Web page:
It has only taken two years for Seattle Mariners general manager Jerry Dipoto to change an organization that seemingly hasn’t had a vision or a plan for well over a decade. The outcome at the end of the 2017 season may result in an early winter once again, but this team and organization is different.
The Mariners starting rotation to open the season was Felix Hernandez, Hisashi Iwakuma, James Paxton, Drew Smyly, and Yovani Gallardo. A month and a half into the season, only Gallardo remains healthy. Jean Segura and Mitch Haniger, who were acquired in the offseason from the Arizona Diamondbacks for Taijuan Walker and Ketel Marte, have both spent time on the disabled list. Segura is healthy again, but Haniger still has a week or two before he is back. Nelson Cruz has been playing through a hamstring injury all season, and there have been too many injuries to count in the bullpen.
So now that you have a good overview of what the M’s have been dealing with, they also started the season 2-8. In the past, fans in Seattle would already be gearing up for Seattle Seahawks football, but this team is different. Dipoto has built depth inside the organization so they can dip into the farm system and have guys step in and be able to compete and excel at the big-league level. This is something that hasn’t been possible over the past decade. The Mariners’ motto this season is “Whatever it takes,” and the team won six of seven to pull back to .500 (17-17) before losing last night to the Toronto Blue Jays. Several players have been key in keeping the Mariners afloat, but Taylor Motter, Ben Gamel, Guillermo Heredia, and Ariel Miranda have been some of the biggest contributors.
Motter, who was acquired over the offseason from the Tampa Bay Rays, won the utility man role out of spring training. He has started 19 games at multiple positions so far this season. He is slashing .235/.311/.543 with five home runs and 15 RBIs. In a stretch from April 11-28, he started 16 games while mostly filling in for Segura and slashed .253/.313/.613 with all five of his home runs during that span. Earlier this week, he had the game-winning RBI double against the Phillies after coming in the game for Robinson Cano, who exited early with a quad strain. While Motter has sparked a buzz with his on-field play, his hair has caused quite a buzz both on and off the field. As someone who lacks in the hair department, I am a bit jealous off Motter’s hair.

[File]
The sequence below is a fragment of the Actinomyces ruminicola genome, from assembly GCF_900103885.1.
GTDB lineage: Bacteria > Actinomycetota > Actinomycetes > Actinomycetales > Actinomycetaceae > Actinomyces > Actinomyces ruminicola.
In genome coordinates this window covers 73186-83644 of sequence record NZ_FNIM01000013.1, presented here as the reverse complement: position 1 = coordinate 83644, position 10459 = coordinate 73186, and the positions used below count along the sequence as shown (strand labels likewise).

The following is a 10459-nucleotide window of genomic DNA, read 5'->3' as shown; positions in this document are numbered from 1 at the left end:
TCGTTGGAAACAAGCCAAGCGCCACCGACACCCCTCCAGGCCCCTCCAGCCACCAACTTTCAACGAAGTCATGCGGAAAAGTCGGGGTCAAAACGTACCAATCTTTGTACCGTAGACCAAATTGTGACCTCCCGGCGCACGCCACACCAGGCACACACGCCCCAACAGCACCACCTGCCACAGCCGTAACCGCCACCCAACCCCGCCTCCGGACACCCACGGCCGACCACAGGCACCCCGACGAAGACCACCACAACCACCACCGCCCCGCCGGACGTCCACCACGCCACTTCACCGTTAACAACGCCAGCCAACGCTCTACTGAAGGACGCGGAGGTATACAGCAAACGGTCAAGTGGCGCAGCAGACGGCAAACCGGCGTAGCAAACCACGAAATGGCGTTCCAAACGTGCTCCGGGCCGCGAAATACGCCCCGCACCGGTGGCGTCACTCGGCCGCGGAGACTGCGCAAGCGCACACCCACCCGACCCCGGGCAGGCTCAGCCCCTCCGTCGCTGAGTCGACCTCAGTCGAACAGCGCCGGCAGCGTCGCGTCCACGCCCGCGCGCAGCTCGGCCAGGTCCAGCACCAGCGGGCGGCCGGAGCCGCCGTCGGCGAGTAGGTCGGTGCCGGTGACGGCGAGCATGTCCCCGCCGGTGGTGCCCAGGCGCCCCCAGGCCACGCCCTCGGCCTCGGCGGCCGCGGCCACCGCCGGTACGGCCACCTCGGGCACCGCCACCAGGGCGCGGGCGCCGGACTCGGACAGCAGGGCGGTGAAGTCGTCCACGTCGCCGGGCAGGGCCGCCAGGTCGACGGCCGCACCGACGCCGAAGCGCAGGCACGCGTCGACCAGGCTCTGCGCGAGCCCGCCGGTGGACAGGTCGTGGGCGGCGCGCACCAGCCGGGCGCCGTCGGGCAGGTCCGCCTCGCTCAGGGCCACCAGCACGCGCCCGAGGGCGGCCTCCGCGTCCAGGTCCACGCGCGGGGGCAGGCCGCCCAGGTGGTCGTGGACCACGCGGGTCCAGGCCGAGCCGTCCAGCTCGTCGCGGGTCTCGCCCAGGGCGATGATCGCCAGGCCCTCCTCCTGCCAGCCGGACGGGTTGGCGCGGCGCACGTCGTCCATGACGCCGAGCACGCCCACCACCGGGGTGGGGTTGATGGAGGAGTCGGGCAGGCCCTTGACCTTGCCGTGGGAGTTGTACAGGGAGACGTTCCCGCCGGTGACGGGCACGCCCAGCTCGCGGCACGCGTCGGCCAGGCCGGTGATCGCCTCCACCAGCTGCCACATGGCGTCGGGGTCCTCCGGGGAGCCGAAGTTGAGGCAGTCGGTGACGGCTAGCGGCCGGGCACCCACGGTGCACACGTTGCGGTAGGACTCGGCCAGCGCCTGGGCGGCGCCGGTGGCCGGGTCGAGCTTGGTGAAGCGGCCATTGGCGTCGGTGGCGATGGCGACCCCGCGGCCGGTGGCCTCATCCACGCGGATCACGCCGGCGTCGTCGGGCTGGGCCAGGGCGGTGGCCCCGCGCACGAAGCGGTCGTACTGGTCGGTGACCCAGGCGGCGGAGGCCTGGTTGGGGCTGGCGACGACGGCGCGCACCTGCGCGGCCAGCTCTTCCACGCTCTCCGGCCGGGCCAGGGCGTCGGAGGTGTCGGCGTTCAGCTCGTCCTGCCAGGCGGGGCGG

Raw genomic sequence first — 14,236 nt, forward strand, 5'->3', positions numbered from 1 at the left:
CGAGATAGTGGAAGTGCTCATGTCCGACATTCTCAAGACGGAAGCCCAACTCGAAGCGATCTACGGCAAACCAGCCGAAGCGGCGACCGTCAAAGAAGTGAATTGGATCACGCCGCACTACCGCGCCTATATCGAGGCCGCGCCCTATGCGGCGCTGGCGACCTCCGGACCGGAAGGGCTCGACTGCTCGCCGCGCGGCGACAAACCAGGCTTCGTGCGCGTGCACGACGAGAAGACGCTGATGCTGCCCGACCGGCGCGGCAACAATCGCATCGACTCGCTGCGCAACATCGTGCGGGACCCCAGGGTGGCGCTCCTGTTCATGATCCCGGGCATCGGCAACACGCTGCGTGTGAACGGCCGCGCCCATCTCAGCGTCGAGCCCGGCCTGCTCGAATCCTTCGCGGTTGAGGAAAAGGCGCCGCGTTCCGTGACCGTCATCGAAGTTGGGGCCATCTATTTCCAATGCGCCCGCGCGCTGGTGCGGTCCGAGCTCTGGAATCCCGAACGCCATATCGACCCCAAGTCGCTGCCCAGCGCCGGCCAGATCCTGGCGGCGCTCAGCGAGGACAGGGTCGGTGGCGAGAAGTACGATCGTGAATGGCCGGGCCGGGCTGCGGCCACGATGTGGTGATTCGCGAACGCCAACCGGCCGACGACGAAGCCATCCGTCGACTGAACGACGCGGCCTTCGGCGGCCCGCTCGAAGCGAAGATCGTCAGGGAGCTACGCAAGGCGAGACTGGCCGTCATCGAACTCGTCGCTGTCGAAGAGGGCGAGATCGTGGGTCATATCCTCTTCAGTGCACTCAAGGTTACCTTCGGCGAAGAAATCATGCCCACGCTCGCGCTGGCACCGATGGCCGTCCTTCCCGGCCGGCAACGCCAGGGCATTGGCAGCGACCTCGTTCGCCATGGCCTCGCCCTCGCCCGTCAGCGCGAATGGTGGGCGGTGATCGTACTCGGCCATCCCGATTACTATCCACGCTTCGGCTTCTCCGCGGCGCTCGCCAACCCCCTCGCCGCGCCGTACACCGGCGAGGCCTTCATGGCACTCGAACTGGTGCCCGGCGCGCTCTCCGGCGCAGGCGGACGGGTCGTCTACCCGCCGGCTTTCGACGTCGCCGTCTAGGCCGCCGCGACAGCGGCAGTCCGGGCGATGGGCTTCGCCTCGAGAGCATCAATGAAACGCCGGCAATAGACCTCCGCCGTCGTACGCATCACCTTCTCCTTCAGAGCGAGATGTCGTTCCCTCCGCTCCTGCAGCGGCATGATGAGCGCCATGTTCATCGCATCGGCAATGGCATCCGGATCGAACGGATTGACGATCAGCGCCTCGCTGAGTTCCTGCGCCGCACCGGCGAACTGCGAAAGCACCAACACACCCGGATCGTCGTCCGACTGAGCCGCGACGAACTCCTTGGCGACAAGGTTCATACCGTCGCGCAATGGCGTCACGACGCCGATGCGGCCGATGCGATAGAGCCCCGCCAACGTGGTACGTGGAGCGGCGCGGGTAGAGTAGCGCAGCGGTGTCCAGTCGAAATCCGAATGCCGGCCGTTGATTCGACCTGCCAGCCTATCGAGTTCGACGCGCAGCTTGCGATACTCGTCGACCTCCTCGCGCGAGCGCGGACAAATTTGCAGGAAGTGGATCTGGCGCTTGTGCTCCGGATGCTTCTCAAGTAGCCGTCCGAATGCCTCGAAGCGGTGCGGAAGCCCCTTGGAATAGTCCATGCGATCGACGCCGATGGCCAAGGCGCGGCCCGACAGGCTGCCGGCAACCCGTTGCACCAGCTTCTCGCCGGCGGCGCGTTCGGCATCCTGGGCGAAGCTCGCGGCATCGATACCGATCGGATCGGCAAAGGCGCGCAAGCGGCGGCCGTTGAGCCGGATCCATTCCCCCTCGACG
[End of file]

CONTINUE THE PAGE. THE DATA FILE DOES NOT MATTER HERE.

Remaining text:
Gamel, who is known as Motter’s “Flow bro” because of his almost-as-long hair, has done nothing but hit since being called up after the Haniger injury and the Leonys Martin demotion to Triple-A Tacoma. Gamel, who was acquired from the New York Yankees last season, has played in 13 games for the M’s and slashed .373/.475/.588 with two home runs, five doubles, and 11 RBIs.
Heredia was the fourth outfielder for the M’s out of spring training and has taken full advantage after Martin’s struggles and Haniger’s injury. He has appeared in 22 games this season, slashing .313/.380/.422 with two home runs and has only struck out 10 times. He has played outstanding defense along with Gamel, exactly what Dipoto wanted in spacious SafeCo Field.
When Haniger returns in another week or two, it’ll be interesting to see what comes of the outfield rotation, but if Gamel and Heredia keep hitting, Jarrod Dyson may move into a bench role with Heredia in center and Gamel and Haniger at the corners.
Miranda, who was acquired from the Baltimore Orioles last season for Wade Miley, has filled in very nicely after the injury to Drew Smyly before the season. Miranda is 3-2 with a 5.20 ERA but has pitched better than the ERA shows. He had his worst start of the season this week against the Phillies, going just 3.1 innings giving up eight earned runs. The most he had given up in a start previous to Tuesday was four earned runs. When and if the rotation is ever fully healthy, Miranda might go back to a fill-in role, but knowing you have another starter who can step in and compete is a major plus.
The Mariners season would’ve been all but over with the last couple of front offices for the M’s, but Dipoto has stressed organizational depth since he took over two years ago. While the top-level prospects aren’t as deep as one would like, the Mariners realize they have a small window to win with their core at the ages they are. They may not make the postseason again this season, but seeing the progress from the top to the bottom of the organization is a welcome sign to see. If this team can get healthy, they could make a run toward October baseball — they just need to keep doing whatever it takes.